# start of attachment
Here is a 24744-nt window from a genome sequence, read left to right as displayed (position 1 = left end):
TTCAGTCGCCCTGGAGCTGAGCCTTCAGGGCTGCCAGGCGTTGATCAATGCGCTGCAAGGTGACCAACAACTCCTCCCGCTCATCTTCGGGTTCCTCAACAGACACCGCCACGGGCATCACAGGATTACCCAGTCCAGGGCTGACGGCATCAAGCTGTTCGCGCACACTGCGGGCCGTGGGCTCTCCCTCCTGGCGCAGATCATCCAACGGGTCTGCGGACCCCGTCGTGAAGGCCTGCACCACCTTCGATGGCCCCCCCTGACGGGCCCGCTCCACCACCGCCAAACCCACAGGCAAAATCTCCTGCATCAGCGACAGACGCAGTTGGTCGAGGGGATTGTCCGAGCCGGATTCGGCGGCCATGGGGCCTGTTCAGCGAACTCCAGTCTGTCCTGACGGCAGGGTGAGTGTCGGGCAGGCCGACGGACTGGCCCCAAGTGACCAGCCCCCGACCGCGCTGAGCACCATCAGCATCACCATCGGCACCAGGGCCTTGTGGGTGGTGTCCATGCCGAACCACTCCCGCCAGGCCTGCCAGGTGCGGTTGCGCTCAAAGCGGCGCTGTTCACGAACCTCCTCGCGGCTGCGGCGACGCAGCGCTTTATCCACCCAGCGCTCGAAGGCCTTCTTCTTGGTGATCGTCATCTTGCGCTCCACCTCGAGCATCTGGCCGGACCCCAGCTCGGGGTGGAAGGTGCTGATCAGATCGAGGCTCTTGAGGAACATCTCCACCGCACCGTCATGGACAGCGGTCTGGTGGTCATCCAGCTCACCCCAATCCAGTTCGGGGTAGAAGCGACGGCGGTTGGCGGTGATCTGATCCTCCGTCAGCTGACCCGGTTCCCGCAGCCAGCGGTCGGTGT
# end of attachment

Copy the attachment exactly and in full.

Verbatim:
Here is a 24744-nt window from a genome sequence, read left to right as displayed (position 1 = left end):
TTCAGTCGCCCTGGAGCTGAGCCTTCAGGGCTGCCAGGCGTTGATCAATGCGCTGCAAGGTGACCAACAACTCCTCCCGCTCATCTTCGGGTTCCTCAACAGACACCGCCACGGGCATCACAGGATTACCCAGTCCAGGGCTGACGGCATCAAGCTGTTCGCGCACACTGCGGGCCGTGGGCTCTCCCTCCTGGCGCAGATCATCCAACGGGTCTGCGGACCCCGTCGTGAAGGCCTGCACCACCTTCGATGGCCCCCCCTGACGGGCCCGCTCCACCACCGCCAAACCCACAGGCAAAATCTCCTGCATCAGCGACAGACGCAGTTGGTCGAGGGGATTGTCCGAGCCGGATTCGGCGGCCATGGGGCCTGTTCAGCGAACTCCAGTCTGTCCTGACGGCAGGGTGAGTGTCGGGCAGGCCGACGGACTGGCCCCAAGTGACCAGCCCCCGACCGCGCTGAGCACCATCAGCATCACCATCGGCACCAGGGCCTTGTGGGTGGTGTCCATGCCGAACCACTCCCGCCAGGCCTGCCAGGTGCGGTTGCGCTCAAAGCGGCGCTGTTCACGAACCTCCTCGCGGCTGCGGCGACGCAGCGCTTTATCCACCCAGCGCTCGAAGGCCTTCTTCTTGGTGATCGTCATCTTGCGCTCCACCTCGAGCATCTGGCCGGACCCCAGCTCGGGGTGGAAGGTGCTGATCAGATCGAGGCTCTTGAGGAACATCTCCACCGCACCGTCATGGACAGCGGTCTGGTGGTCATCCAGCTCACCCCAATCCAGTTCGGGGTAGAAGCGACGGCGGTTGGCGGTGATCTGATCCTCCGTCAGCTGACCCGGTTCCCGCAGCCAGCGGTCGGTGT